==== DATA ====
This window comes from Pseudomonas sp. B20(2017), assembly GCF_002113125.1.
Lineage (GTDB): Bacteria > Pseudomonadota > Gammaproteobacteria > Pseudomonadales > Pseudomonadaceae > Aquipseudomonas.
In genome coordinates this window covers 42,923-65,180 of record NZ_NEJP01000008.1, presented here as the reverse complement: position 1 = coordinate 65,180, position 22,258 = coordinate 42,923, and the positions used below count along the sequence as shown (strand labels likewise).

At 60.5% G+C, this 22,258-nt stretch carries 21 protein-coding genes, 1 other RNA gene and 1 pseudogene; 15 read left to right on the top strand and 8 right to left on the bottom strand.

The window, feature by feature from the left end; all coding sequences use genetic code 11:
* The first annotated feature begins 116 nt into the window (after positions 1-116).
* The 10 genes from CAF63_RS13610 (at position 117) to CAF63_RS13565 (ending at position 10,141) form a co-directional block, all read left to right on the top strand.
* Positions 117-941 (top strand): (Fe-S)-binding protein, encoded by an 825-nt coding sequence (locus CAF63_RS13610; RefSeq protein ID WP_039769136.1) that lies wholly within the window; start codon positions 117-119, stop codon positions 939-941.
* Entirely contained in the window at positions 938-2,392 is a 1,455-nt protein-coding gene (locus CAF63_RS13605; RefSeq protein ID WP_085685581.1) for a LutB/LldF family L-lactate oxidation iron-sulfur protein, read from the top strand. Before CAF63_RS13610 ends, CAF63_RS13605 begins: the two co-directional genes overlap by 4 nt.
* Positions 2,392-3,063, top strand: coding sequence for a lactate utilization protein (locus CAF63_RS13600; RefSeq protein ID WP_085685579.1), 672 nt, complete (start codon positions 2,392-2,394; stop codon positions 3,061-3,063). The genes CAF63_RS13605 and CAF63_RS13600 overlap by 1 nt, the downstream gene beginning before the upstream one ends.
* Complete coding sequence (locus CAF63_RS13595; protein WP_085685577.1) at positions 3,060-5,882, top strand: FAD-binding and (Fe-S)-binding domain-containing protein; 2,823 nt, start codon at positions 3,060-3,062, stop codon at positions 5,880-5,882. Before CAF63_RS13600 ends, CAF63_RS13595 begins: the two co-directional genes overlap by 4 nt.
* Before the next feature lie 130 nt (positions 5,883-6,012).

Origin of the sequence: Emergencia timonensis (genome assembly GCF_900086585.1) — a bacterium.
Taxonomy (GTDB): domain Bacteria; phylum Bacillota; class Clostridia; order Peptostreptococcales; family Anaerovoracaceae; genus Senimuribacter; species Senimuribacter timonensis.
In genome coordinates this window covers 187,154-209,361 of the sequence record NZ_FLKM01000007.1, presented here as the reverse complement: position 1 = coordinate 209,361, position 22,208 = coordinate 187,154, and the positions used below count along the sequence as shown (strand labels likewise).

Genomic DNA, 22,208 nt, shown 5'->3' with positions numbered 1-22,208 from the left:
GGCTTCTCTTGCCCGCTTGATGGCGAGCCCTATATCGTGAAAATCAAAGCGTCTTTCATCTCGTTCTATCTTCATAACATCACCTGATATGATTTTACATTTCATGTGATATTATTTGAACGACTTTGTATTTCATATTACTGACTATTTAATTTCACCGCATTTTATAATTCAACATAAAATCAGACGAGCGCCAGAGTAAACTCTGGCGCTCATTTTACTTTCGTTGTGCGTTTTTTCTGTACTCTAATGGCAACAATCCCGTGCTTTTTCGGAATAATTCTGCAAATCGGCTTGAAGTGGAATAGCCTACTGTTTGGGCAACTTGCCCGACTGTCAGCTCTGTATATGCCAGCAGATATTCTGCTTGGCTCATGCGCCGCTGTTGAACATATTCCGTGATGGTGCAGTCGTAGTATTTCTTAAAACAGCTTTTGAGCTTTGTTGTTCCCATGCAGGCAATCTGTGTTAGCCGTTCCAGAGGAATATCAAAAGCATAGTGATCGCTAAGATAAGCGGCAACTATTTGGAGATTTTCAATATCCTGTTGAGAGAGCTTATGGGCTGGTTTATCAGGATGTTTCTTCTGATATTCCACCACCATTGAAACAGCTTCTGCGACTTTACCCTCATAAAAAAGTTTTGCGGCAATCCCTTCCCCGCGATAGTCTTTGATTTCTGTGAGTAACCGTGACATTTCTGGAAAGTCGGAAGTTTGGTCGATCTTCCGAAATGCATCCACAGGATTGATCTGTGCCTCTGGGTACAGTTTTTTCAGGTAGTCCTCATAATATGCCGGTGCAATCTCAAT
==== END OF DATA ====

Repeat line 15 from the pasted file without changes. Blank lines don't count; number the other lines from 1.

In genome coordinates this window covers 187,154-209,361 of the sequence record NZ_FLKM01000007.1, presented here as the reverse complement: position 1 = coordinate 209,361, position 22,208 = coordinate 187,154, and the positions used below count along the sequence as shown (strand labels likewise).